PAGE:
Menu

Fiasco

Literary


by
Imre Kertesz (Author) and Tim Wilkinson (Translator)

Book Details

Format: EPUB

File size: 2.1 MB

Protection: DRM

Language: English

Translated into English at last, Fiasco joins its companion volumes Fatelessness and Kaddish for an Unborn Child in telling an epic story of the author’s return from the Nazi death camps, only to find his country taken over by another totalitarian government.

Fiasco as Imre Kertesz himself has said, “is fiction founded on reality”a Kafka-like account that is surprisingly funny in its unrelentingly pessimistic clarity, of the Communist takeover of his homeland. Forced into the army and assigned to escort military prisoners, the protagonist decides to feign insanity to be released from duty. But meanwhile, life under the new regime is portrayed almost as an uninterrupted continuation of life in the Nazi concentration camps-which, in turn, is depicted as a continuation of the patriarchal dictatorship of joyless childhood. It is, in short, a searing extension of Kertesz’ fundamental theme: the totalitarian experience seen as trauma not only for an individual but for the whole civilizationoursthat made Auschwitz possible.

From the Trade Paperback edition.

Translated into English at last, Fiasco joins its companion volumes Fatelessness and Kaddish for an Unborn Child in telling an epic story of the author’s return from the Nazi death camps, only to find his country taken over by another totalitarian government.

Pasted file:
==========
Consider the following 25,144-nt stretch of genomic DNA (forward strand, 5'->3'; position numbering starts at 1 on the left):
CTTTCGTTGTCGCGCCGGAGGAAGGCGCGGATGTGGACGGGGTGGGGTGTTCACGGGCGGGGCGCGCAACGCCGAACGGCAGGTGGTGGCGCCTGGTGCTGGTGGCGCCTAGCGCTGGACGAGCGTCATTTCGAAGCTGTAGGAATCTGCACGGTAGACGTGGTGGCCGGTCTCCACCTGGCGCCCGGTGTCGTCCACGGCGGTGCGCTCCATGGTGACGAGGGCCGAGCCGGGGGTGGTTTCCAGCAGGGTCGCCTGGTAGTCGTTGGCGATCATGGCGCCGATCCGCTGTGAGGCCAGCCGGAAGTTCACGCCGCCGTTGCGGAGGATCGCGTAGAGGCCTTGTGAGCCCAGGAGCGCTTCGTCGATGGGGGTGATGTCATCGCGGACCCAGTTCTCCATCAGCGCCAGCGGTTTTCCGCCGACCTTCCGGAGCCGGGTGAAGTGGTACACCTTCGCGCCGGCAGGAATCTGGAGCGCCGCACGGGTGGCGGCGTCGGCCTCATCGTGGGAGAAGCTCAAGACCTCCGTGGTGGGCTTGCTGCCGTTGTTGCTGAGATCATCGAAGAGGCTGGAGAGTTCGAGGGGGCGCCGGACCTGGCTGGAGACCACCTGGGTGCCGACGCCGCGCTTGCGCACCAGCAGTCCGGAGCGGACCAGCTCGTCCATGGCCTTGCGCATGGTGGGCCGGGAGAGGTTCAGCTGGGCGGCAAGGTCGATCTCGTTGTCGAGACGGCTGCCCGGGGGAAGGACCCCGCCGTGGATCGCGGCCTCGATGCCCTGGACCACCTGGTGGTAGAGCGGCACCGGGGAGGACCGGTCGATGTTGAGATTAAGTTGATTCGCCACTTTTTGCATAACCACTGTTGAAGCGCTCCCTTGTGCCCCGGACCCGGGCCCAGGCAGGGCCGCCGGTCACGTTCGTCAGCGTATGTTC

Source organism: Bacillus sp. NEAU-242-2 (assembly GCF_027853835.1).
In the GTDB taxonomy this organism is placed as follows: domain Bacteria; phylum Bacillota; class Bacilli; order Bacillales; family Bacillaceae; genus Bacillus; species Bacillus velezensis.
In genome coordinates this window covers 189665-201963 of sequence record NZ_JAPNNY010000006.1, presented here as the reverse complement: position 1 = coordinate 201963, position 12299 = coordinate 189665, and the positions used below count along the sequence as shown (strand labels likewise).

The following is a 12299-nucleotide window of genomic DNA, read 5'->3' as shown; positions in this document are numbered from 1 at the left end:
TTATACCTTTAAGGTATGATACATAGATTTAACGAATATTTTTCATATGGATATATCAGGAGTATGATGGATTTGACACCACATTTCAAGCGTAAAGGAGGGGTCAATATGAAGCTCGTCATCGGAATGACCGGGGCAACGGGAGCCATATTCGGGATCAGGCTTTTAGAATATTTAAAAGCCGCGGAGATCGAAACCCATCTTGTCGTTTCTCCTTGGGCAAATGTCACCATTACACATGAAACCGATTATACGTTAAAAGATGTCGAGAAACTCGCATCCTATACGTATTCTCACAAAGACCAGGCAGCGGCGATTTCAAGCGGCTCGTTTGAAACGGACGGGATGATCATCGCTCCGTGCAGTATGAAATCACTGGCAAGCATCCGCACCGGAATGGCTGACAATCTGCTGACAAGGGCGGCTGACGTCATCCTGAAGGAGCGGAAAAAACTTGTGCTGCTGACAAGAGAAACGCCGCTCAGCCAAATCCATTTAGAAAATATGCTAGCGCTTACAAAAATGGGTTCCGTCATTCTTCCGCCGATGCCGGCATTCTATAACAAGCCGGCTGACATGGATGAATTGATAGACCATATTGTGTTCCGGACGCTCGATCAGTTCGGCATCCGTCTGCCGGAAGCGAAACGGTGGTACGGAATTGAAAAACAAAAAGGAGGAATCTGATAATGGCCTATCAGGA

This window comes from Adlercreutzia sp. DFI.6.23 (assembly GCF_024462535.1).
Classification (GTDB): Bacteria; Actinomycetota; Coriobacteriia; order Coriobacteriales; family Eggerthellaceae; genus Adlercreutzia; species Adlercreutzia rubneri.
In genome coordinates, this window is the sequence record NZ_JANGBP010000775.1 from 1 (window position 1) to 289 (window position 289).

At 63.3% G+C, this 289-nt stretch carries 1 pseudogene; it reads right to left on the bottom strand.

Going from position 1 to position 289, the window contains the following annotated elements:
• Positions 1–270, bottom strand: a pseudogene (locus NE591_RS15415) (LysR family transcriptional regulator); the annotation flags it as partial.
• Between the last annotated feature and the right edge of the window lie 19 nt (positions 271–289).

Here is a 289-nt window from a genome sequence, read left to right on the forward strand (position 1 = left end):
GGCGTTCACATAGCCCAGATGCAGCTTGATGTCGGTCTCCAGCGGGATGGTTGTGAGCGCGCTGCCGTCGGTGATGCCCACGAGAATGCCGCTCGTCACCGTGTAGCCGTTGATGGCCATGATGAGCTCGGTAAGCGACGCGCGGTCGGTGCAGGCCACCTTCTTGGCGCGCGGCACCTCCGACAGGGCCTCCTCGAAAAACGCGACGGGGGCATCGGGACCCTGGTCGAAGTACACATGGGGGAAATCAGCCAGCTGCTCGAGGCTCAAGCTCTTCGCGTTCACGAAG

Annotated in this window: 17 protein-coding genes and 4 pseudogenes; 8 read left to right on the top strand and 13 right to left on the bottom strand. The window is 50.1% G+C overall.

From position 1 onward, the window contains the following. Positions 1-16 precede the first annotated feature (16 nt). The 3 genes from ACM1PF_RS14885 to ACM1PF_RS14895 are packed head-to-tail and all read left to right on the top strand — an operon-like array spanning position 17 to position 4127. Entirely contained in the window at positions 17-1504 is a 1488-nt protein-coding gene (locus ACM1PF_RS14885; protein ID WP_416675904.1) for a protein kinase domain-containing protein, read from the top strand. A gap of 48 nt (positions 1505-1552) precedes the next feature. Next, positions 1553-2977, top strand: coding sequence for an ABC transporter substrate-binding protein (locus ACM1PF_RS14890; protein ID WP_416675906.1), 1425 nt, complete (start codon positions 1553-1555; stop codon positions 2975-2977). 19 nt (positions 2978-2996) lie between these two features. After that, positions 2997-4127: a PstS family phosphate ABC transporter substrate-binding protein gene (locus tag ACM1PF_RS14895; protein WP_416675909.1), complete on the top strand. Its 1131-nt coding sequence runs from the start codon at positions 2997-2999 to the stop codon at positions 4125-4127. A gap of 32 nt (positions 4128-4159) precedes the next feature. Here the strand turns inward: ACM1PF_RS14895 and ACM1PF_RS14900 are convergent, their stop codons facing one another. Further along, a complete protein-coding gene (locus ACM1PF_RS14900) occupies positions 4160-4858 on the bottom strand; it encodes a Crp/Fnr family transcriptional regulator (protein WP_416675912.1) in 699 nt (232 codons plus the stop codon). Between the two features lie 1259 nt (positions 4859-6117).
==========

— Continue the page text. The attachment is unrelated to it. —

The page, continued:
Fiasco as Imre Kertesz himself has said, “is fiction founded on reality”a Kafka-like account that is surprisingly funny in its unrelentingly pessimistic clarity, of the Communist takeover of his homeland.… (more)

Translated into English at last, Fiasco joins its companion volumes Fatelessness and Kaddish for an Unborn Child in telling an epic story of the author’s return from the Nazi death camps, only to find his country taken over by another totalitarian government.

Fiasco as Imre Kertesz himself has said, “is fiction founded on reality”a Kafka-like account that is surprisingly funny in its unrelentingly pessimistic clarity, of the Communist takeover of his homeland. Forced into the army and assigned to escort military prisoners, the protagonist decides to feign insanity to be released from duty. But meanwhile, life under the new regime is portrayed almost as an uninterrupted continuation of life in the Nazi concentration camps-which, in turn, is depicted as a continuation of the patriarchal dictatorship of joyless childhood. It is, in short, a searing extension of Kertesz’ fundamental theme: the totalitarian experience seen as trauma not only for an individual but for the whole civilizationoursthat made Auschwitz possible.

From the Trade Paperback edition.

(less)